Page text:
Can anyone please comment on this problem and advise me how to solve it?

# How can I get analytical solution of trigonometric equations?

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Mukul
on 20 Jun 2018

Commented: Walter Roberson
on 28 Jun 2018

the constants are:

k11 = (16*V1*V1)/(n^3*(pi)^2*(2*pi*f)*L)

k22 = (16*V2*V2)/(n^3*(pi)^2*(2*pi*f)*L)

k33 = (16*V3*V3)/(n^3*(pi)^2*(2*pi*f)*L)

k12 = (8*V1*V2)/(n^3*(pi)^2*(2*pi*f)*L)

k13 = (8*V1*V3)/(n^3*(pi)^2*(2*pi*f)*L)

k23 = (8*V2*V3)/(n^3*(pi)^2*(2*pi*f)*L)

The equations are:

P1 = (k12.*cos(x(1)*pi/360).*cos(x(2)*pi/360).*sin(x(4)*pi/180))+(k13.*cos(x(1)*pi/360).*cos(x(3)*pi/360).*sin(x(5)*pi/180))

P2 = -(k12.*cos(x(1)*pi/360).*cos(x(2)*pi/360).*sin(x(4)*pi/180))+(k23.*cos(x(2)*pi/360).*cos(x(3)*pi/360).*sin((x(5)-x(4))*pi/180))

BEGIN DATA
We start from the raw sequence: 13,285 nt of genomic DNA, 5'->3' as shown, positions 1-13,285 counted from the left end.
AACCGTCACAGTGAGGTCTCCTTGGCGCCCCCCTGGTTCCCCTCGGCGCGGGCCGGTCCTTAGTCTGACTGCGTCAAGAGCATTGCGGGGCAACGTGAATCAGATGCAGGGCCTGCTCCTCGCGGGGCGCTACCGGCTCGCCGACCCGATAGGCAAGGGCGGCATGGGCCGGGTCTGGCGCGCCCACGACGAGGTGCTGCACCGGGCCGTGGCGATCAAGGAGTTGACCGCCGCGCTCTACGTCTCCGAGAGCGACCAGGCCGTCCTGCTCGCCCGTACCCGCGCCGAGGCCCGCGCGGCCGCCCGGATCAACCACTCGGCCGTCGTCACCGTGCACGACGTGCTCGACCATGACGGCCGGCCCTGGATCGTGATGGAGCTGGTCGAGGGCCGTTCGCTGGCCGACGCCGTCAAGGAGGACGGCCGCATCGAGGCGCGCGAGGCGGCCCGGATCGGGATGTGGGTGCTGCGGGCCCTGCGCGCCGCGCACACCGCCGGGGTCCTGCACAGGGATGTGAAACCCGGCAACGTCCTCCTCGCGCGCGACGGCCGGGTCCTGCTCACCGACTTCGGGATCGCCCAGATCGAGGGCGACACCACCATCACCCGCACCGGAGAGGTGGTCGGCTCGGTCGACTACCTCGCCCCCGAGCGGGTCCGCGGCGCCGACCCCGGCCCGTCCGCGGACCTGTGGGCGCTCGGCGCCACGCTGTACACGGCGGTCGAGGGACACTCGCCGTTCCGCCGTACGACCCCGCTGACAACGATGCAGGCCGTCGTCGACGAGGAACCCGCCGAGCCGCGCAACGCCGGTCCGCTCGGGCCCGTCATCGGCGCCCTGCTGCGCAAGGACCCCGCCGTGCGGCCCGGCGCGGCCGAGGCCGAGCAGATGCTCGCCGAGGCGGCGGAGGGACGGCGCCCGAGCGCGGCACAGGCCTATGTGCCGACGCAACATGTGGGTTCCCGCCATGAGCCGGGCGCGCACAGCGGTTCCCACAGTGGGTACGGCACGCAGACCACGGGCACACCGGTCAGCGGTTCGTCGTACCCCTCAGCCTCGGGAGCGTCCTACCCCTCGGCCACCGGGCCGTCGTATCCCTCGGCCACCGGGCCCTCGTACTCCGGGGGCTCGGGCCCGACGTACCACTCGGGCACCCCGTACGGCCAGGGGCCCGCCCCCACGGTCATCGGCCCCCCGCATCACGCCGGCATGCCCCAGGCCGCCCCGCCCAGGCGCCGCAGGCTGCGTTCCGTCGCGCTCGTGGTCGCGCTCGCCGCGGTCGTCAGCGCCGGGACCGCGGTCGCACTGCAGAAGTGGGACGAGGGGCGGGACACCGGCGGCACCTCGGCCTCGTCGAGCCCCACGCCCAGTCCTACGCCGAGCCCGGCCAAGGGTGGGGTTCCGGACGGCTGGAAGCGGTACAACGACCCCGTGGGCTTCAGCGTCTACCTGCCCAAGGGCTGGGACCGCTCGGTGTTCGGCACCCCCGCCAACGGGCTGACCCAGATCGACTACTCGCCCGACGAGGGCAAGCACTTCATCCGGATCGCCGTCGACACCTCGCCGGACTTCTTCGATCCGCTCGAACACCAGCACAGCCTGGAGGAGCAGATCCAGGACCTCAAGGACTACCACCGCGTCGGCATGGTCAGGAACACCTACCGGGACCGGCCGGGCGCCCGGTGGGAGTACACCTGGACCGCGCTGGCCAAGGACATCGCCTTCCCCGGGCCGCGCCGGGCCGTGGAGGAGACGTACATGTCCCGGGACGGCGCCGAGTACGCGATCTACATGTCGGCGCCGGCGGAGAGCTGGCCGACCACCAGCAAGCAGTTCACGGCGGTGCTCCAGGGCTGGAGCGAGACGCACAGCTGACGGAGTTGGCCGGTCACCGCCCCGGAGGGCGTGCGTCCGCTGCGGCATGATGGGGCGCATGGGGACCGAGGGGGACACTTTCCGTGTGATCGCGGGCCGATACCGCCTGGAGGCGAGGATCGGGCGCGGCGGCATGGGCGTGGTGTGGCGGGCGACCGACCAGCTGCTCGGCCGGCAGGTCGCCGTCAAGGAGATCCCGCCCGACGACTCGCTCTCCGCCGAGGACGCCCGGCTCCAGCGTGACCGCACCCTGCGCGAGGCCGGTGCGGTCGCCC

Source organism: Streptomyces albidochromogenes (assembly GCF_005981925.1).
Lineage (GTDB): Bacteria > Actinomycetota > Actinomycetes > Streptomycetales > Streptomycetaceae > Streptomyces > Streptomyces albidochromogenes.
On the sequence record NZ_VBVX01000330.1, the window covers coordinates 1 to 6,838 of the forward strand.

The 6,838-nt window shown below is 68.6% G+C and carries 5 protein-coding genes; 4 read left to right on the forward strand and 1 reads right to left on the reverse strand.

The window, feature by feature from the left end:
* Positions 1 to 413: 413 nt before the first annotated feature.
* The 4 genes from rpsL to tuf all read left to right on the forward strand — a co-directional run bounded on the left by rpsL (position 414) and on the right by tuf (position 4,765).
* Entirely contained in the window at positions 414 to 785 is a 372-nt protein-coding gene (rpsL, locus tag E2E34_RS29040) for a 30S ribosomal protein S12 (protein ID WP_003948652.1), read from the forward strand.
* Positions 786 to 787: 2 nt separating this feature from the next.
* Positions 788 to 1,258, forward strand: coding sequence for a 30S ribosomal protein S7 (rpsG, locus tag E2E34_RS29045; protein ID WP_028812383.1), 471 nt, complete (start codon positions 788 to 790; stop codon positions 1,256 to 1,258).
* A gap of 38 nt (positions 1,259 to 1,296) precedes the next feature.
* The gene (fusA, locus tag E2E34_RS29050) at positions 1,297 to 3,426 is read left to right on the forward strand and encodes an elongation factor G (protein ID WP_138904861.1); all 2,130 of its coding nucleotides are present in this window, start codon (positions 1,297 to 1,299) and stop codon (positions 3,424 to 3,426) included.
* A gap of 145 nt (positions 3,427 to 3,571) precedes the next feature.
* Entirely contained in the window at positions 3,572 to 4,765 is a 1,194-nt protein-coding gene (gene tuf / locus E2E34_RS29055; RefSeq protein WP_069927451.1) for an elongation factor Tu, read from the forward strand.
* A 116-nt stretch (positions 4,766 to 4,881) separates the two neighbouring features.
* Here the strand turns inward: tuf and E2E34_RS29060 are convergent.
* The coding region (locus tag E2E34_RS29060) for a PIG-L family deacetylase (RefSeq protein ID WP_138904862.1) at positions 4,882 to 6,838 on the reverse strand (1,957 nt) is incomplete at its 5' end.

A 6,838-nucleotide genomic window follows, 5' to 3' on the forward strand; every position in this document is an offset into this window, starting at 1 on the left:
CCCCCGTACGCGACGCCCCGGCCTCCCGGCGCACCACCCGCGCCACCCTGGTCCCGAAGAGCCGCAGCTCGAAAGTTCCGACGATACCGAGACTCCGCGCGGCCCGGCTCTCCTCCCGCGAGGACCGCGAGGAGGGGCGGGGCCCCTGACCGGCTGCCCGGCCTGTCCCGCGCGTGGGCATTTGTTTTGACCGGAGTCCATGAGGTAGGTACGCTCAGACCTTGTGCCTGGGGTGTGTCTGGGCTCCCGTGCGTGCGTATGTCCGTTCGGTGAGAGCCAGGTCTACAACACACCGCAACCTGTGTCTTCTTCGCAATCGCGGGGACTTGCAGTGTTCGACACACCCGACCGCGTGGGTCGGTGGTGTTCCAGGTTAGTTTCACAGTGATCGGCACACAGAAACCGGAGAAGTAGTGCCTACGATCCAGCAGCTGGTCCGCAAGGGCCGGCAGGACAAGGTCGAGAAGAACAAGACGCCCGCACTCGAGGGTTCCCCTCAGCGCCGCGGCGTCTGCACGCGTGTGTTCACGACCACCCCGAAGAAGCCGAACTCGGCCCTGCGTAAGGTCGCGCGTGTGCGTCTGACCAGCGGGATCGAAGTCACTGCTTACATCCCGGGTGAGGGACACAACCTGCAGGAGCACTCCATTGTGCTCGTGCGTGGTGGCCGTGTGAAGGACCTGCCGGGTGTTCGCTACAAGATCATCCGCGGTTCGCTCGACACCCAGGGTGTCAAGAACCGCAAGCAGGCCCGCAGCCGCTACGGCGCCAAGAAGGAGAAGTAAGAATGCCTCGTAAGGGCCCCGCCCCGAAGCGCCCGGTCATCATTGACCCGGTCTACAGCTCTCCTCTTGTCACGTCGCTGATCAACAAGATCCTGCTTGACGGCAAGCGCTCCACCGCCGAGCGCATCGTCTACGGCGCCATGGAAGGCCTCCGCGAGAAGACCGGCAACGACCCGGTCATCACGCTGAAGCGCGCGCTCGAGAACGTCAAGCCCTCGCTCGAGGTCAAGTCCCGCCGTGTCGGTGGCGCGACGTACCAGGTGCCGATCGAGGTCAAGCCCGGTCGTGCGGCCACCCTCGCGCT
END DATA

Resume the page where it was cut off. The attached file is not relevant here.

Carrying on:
P3 = -(k13.*cos(x(1)*pi/360).*cos(x(3)*pi/360).*sin(x(5)*pi/180))+(k23.*cos(x(2)*pi/360).*cos(x(3)*pi/360).*sin((x(4)-x(5))*pi/180))

Q1 = (k11.*cos(x(1)*pi/360).*cos(x(1)*pi/360))-(k12.*cos(x(1)*pi/360).*cos(x(2)*pi/360).*cos(x(4)*pi/180))-(k13.*cos(x(1)*pi/360).*cos(x(3)*pi/360).*cos(x(5)*pi/180))

Q2 = -(k12.*cos(x(1)*pi/360).*cos(x(2)*pi/360).*cos(x(4)*pi/180))+(k22.*cos(x(2)*pi/360).*cos(x(2)*pi/360))-(k23.*cos(x(2)*pi/360).*cos(x(3)*pi/360).*cos((x(5)-x(4))*pi/180))

Q3 = -(k13.*cos(x(1)*pi/360).*cos(x(3)*pi/360).*cos(x(5)*pi/180))-(k23.*cos(x(2)*pi/360).*cos(x(3)*pi/360).*cos((x(5)-x(4))*pi/180))+(k33.*cos(x(3)*pi/360).*cos(x(3)*pi/360))

How can I solve for the angles x(1), x(2), x(3), x(4) and x(5)? Can anyone please help me to solve these equations?

##### 8 Comments

Walter Roberson
on 26 Jun 2018

There is not necessarily any error in your code. The system is just difficult to solve.

My work so far shows that for each x1 there are two x2, and that for each x2 there are four x3. Computation is slow, so I have not gotten further than that quite yet.

### Accepted Answer

Walter Roberson
on 22 Jun 2018

Analytic solution:

x(1) = 180 + 360*Z1

x(2) = 180 + 360*Z2;

x(3) = 180 + 360*Z3;

x(4) and x(5) arbitrary (that is, the above 3 together solve all 5 equations)

Here, Z1, Z2, and Z3 represent arbitrary integers

##### 6 Comments

Walter Roberson
on 28 Jun 2018

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